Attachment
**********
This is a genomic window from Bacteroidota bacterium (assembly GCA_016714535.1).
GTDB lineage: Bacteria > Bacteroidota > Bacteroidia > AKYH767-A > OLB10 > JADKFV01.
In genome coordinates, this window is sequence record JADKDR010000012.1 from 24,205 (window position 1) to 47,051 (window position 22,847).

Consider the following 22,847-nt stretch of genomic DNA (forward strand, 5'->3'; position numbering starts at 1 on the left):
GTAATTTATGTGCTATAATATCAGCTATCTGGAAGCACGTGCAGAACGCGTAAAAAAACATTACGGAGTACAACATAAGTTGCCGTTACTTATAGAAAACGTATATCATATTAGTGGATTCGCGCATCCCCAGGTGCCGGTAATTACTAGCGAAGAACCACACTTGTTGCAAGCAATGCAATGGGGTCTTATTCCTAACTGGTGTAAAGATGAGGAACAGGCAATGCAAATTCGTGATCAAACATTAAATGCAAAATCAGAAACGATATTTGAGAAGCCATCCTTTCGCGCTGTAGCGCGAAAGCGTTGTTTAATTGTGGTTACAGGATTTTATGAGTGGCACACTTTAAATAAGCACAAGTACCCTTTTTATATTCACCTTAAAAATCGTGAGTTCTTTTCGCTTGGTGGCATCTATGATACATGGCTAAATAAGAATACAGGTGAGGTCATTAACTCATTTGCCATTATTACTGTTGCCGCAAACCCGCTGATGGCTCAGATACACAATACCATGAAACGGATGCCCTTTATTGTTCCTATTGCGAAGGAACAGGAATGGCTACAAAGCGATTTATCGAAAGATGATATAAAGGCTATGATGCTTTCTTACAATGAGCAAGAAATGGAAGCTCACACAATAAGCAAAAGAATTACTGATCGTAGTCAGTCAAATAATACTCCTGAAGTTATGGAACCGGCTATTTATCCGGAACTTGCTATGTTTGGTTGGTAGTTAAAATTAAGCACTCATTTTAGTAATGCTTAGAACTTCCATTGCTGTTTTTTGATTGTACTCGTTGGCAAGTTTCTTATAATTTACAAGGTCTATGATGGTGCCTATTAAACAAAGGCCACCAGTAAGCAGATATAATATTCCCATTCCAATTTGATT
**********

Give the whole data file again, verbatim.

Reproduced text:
This is a genomic window from Bacteroidota bacterium (assembly GCA_016714535.1).
GTDB lineage: Bacteria > Bacteroidota > Bacteroidia > AKYH767-A > OLB10 > JADKFV01.
In genome coordinates, this window is sequence record JADKDR010000012.1 from 24,205 (window position 1) to 47,051 (window position 22,847).

Consider the following 22,847-nt stretch of genomic DNA (forward strand, 5'->3'; position numbering starts at 1 on the left):
GTAATTTATGTGCTATAATATCAGCTATCTGGAAGCACGTGCAGAACGCGTAAAAAAACATTACGGAGTACAACATAAGTTGCCGTTACTTATAGAAAACGTATATCATATTAGTGGATTCGCGCATCCCCAGGTGCCGGTAATTACTAGCGAAGAACCACACTTGTTGCAAGCAATGCAATGGGGTCTTATTCCTAACTGGTGTAAAGATGAGGAACAGGCAATGCAAATTCGTGATCAAACATTAAATGCAAAATCAGAAACGATATTTGAGAAGCCATCCTTTCGCGCTGTAGCGCGAAAGCGTTGTTTAATTGTGGTTACAGGATTTTATGAGTGGCACACTTTAAATAAGCACAAGTACCCTTTTTATATTCACCTTAAAAATCGTGAGTTCTTTTCGCTTGGTGGCATCTATGATACATGGCTAAATAAGAATACAGGTGAGGTCATTAACTCATTTGCCATTATTACTGTTGCCGCAAACCCGCTGATGGCTCAGATACACAATACCATGAAACGGATGCCCTTTATTGTTCCTATTGCGAAGGAACAGGAATGGCTACAAAGCGATTTATCGAAAGATGATATAAAGGCTATGATGCTTTCTTACAATGAGCAAGAAATGGAAGCTCACACAATAAGCAAAAGAATTACTGATCGTAGTCAGTCAAATAATACTCCTGAAGTTATGGAACCGGCTATTTATCCGGAACTTGCTATGTTTGGTTGGTAGTTAAAATTAAGCACTCATTTTAGTAATGCTTAGAACTTCCATTGCTGTTTTTTGATTGTACTCGTTGGCAAGTTTCTTATAATTTACAAGGTCTATGATGGTGCCTATTAAACAAAGGCCACCAGTAAGCAGATATAATATTCCCATTCCAATTTGATT